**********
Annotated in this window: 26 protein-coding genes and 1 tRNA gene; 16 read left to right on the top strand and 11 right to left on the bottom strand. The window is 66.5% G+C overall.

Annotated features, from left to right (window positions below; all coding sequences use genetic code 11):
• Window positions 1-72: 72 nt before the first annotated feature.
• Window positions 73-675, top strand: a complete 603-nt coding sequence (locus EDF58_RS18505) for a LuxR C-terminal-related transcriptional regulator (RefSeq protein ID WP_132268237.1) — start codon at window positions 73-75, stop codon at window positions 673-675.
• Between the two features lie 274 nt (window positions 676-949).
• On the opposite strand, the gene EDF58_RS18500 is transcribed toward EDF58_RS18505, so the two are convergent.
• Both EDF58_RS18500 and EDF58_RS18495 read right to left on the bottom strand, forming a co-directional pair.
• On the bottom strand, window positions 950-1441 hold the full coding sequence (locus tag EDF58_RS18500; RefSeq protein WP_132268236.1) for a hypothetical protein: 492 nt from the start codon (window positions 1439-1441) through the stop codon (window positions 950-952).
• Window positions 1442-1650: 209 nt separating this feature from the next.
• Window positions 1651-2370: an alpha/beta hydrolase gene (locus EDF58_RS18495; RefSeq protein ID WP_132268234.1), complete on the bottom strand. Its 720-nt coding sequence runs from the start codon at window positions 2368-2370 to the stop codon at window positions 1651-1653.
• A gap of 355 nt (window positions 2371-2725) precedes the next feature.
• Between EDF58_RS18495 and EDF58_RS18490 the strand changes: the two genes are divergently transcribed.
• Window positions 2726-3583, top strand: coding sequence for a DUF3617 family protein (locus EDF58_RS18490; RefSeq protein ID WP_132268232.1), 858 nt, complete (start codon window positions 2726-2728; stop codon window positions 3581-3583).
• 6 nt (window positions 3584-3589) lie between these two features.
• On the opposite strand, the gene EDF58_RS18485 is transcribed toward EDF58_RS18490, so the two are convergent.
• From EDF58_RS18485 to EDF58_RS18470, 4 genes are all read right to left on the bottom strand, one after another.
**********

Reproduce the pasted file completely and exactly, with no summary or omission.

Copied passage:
Annotated in this window: 26 protein-coding genes and 1 tRNA gene; 16 read left to right on the top strand and 11 right to left on the bottom strand. The window is 66.5% G+C overall.

Annotated features, from left to right (window positions below; all coding sequences use genetic code 11):
• Window positions 1-72: 72 nt before the first annotated feature.
• Window positions 73-675, top strand: a complete 603-nt coding sequence (locus EDF58_RS18505) for a LuxR C-terminal-related transcriptional regulator (RefSeq protein ID WP_132268237.1) — start codon at window positions 73-75, stop codon at window positions 673-675.
• Between the two features lie 274 nt (window positions 676-949).
• On the opposite strand, the gene EDF58_RS18500 is transcribed toward EDF58_RS18505, so the two are convergent.
• Both EDF58_RS18500 and EDF58_RS18495 read right to left on the bottom strand, forming a co-directional pair.
• On the bottom strand, window positions 950-1441 hold the full coding sequence (locus tag EDF58_RS18500; RefSeq protein WP_132268236.1) for a hypothetical protein: 492 nt from the start codon (window positions 1439-1441) through the stop codon (window positions 950-952).
• Window positions 1442-1650: 209 nt separating this feature from the next.
• Window positions 1651-2370: an alpha/beta hydrolase gene (locus EDF58_RS18495; RefSeq protein ID WP_132268234.1), complete on the bottom strand. Its 720-nt coding sequence runs from the start codon at window positions 2368-2370 to the stop codon at window positions 1651-1653.
• A gap of 355 nt (window positions 2371-2725) precedes the next feature.
• Between EDF58_RS18495 and EDF58_RS18490 the strand changes: the two genes are divergently transcribed.
• Window positions 2726-3583, top strand: coding sequence for a DUF3617 family protein (locus EDF58_RS18490; RefSeq protein ID WP_132268232.1), 858 nt, complete (start codon window positions 2726-2728; stop codon window positions 3581-3583).
• 6 nt (window positions 3584-3589) lie between these two features.
• On the opposite strand, the gene EDF58_RS18485 is transcribed toward EDF58_RS18490, so the two are convergent.
• From EDF58_RS18485 to EDF58_RS18470, 4 genes are all read right to left on the bottom strand, one after another.